Lastly, many military experts believe that NATO as a whole reduces the chance of another war breaking out in Europe. Many European nations have absolutely nothing in common. These nations fought each other for decades, causing million upon millions of casualties. What would make someone believe that another war between two given European nations couldn't occur again?

In total, the U.S. government spends about $4 billion a year to base soldiers in Germany. The total cost to house U.S. troops in all of Europe is probably close to $8 billion a year. Many believe that this strategy will enable European nations to receive valuable military training from the U.S. as well as purchase state-of-the-art military upgrades from American-based defense contractors. In theory, this will allow European nations to be rapidly deployed during an international crisis. This strategy has worked well, especially with the adaptation of the International Security Assistance Force (ISAF).[1]

American Forces in Europe

In recent years, there have been rumors about the U.S. moving its forces into Eastern European nations (primarily Poland). Recently, the Polish government asked Germany to deploy forces into their nation to offset the expansion of Russia's involvement in Ukraine. This was a fascinating development due to the fact that both Germany and Poland have had limited cooperation since the end of World War II (German was banned in Poland until the end of the 1980s).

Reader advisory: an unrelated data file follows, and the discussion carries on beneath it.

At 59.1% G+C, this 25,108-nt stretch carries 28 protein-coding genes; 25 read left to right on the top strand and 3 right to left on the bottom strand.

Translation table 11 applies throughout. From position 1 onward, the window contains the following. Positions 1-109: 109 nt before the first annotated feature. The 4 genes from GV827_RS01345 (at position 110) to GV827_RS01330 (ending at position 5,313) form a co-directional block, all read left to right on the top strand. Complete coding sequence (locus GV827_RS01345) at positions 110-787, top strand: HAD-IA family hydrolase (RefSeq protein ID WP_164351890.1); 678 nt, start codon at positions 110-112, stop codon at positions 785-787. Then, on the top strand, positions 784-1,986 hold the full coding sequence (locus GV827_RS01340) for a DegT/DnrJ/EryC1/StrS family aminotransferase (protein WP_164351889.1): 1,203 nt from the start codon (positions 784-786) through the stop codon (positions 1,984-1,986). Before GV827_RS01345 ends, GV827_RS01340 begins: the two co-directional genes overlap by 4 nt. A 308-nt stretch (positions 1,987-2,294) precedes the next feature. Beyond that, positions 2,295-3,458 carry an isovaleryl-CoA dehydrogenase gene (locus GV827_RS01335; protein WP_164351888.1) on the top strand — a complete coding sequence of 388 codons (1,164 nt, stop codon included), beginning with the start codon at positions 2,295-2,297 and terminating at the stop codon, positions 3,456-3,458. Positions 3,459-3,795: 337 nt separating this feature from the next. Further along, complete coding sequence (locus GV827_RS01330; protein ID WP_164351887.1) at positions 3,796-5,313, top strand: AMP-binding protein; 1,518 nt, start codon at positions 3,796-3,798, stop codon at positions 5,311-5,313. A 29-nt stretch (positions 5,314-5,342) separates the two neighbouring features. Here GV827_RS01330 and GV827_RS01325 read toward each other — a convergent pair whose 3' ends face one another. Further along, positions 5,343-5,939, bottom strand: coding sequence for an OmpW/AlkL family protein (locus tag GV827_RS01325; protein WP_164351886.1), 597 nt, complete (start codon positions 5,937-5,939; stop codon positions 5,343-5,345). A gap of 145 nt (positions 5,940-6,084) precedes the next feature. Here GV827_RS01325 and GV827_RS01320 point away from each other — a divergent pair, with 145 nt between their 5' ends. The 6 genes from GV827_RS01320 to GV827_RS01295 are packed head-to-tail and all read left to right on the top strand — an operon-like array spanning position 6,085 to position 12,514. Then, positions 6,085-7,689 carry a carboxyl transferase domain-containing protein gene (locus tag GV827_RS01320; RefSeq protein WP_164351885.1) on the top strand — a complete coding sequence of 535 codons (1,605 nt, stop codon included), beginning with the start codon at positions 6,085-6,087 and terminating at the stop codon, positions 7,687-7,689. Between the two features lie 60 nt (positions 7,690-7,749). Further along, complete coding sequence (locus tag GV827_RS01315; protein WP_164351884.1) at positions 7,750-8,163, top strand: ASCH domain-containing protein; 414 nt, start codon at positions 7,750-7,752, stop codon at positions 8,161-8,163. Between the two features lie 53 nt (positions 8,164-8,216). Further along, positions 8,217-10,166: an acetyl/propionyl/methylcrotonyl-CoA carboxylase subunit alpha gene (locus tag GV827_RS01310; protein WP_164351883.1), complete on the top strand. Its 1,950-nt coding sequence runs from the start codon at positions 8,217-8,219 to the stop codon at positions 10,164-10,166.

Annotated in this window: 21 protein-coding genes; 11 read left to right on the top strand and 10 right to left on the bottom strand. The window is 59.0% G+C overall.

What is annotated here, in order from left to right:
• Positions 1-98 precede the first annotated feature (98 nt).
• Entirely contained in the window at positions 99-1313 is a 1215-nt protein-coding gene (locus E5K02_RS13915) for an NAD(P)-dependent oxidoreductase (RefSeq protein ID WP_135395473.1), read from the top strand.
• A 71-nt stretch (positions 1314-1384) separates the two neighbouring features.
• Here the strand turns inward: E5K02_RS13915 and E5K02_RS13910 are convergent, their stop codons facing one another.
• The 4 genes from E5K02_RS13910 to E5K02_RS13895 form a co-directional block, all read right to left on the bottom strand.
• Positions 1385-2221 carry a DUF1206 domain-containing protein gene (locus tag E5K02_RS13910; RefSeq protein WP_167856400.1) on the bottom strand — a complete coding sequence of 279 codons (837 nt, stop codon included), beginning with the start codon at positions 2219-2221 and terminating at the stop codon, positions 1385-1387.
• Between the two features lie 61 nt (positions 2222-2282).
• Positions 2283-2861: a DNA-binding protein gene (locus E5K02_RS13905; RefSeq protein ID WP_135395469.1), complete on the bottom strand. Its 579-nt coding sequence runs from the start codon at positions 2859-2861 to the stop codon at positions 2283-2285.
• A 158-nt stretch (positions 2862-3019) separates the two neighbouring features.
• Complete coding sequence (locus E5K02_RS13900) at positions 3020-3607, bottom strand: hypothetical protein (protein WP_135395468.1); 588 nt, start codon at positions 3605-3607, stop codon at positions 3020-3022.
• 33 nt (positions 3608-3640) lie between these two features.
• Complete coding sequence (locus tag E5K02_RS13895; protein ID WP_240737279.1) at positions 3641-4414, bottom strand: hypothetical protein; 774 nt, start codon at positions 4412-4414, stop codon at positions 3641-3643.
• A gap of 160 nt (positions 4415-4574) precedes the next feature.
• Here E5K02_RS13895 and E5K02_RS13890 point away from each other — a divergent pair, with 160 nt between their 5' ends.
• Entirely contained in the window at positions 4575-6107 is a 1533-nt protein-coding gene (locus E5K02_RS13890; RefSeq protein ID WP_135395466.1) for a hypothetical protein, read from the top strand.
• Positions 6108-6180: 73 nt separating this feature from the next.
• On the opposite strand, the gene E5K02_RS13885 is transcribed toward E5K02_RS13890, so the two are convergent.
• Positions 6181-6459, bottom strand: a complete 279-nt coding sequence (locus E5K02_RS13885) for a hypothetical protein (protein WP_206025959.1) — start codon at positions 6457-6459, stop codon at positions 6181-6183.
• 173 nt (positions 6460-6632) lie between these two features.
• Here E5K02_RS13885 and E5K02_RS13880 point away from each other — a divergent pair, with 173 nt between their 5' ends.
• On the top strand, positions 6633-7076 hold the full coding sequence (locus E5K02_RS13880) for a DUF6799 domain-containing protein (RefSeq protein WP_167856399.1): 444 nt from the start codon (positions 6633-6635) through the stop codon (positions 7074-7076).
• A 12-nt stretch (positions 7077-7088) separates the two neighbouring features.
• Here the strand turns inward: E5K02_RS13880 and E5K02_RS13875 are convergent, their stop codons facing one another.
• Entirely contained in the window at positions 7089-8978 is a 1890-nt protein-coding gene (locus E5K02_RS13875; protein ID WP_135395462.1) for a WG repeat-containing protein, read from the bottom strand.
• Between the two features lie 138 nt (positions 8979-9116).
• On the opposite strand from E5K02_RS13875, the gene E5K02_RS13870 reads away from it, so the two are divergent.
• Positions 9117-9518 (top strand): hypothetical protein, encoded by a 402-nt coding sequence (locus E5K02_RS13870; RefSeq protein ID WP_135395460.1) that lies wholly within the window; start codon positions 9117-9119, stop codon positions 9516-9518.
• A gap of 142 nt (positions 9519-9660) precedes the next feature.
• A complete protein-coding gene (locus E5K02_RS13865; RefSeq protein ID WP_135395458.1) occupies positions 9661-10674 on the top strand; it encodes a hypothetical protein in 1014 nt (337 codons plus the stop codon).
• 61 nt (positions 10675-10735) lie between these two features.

American forces in Europe have been deployed on the continent for decades now. Many individuals overwhelmingly feel that American involvement in European affairs is beneficial to both the U.S. and Europe. Some military experts believe that a withdrawal of American forces from the region will be disastrous. Russia will only become more powerful, enabling the Russian government to take advantage of weaker Eastern European nations (including Scandinavia). In addition, Europe as a whole would have an increased chance of military conflict amongst themselves. One must remember, after both World War I and World War II no major military conflicts in Europe occurred, and if they did they were suppressed by NATO.

U.S. and European military units

This debate will continue to go on into the future. Many individuals that continue to state that American forces should leave Europe, simply do not see Russia as a threat or just do not understand the basics of how the petrodollar system and the military-industrial complex work hand-in-hand. The only way that an American withdrawal from Europe would occur is when Russia becomes a non-existent threat or these European nations unite by themselves and form their own united military alliance which would have a behemoth sized military.

Germany

This event already happened in the past (after World War I) when European nations already fought the worst war that was ever seen to humanity. Many European economists and military planners believed that Europe would never have a conflict again. Moreover, they stated that Europe was united, and sanctions against certain nations were a magnificent strategy to eliminate future wars. Unfortunately, that theory miserably failed and that is why thousands of U.S. troops are still stationed on that continent today.

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Bibliography

  1. David S. Yost NATO's Balancing Act . New York City: United States Institute of Peace, 2014.